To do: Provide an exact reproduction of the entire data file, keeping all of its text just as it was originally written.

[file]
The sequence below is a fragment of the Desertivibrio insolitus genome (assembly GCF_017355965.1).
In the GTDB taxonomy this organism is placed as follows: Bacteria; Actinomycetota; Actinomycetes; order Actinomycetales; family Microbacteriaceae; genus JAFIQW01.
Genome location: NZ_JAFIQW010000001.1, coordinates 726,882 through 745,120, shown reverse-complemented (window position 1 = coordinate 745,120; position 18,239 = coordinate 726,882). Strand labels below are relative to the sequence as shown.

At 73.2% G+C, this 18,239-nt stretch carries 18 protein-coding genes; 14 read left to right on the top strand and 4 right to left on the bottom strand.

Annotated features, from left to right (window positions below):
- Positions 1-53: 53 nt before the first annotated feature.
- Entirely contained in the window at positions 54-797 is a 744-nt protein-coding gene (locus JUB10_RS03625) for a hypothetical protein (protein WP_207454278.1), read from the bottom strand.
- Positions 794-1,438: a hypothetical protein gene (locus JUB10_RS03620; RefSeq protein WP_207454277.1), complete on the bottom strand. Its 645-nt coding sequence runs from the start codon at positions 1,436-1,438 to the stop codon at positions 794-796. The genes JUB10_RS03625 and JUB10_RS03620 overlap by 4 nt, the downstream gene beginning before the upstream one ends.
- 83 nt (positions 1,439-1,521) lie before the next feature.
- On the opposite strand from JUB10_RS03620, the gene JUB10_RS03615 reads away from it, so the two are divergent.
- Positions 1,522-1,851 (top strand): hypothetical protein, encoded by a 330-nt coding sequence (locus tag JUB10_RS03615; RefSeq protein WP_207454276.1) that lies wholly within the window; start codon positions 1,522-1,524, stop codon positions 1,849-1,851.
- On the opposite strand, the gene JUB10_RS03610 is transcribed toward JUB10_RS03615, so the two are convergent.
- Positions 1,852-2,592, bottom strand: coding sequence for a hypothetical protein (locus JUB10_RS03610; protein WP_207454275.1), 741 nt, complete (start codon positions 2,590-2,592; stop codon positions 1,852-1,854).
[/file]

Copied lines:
The sequence below is a fragment of the Desertivibrio insolitus genome (assembly GCF_017355965.1).
In the GTDB taxonomy this organism is placed as follows: Bacteria; Actinomycetota; Actinomycetes; order Actinomycetales; family Microbacteriaceae; genus JAFIQW01.
Genome location: NZ_JAFIQW010000001.1, coordinates 726,882 through 745,120, shown reverse-complemented (window position 1 = coordinate 745,120; position 18,239 = coordinate 726,882). Strand labels below are relative to the sequence as shown.

At 73.2% G+C, this 18,239-nt stretch carries 18 protein-coding genes; 14 read left to right on the top strand and 4 right to left on the bottom strand.

Annotated features, from left to right (window positions below):
- Positions 1-53: 53 nt before the first annotated feature.
- Entirely contained in the window at positions 54-797 is a 744-nt protein-coding gene (locus JUB10_RS03625) for a hypothetical protein (protein WP_207454278.1), read from the bottom strand.
- Positions 794-1,438: a hypothetical protein gene (locus JUB10_RS03620; RefSeq protein WP_207454277.1), complete on the bottom strand. Its 645-nt coding sequence runs from the start codon at positions 1,436-1,438 to the stop codon at positions 794-796. The genes JUB10_RS03625 and JUB10_RS03620 overlap by 4 nt, the downstream gene beginning before the upstream one ends.
- 83 nt (positions 1,439-1,521) lie before the next feature.
- On the opposite strand from JUB10_RS03620, the gene JUB10_RS03615 reads away from it, so the two are divergent.
- Positions 1,522-1,851 (top strand): hypothetical protein, encoded by a 330-nt coding sequence (locus tag JUB10_RS03615; RefSeq protein WP_207454276.1) that lies wholly within the window; start codon positions 1,522-1,524, stop codon positions 1,849-1,851.
- On the opposite strand, the gene JUB10_RS03610 is transcribed toward JUB10_RS03615, so the two are convergent.
- Positions 1,852-2,592, bottom strand: coding sequence for a hypothetical protein (locus JUB10_RS03610; protein WP_207454275.1), 741 nt, complete (start codon positions 2,590-2,592; stop codon positions 1,852-1,854).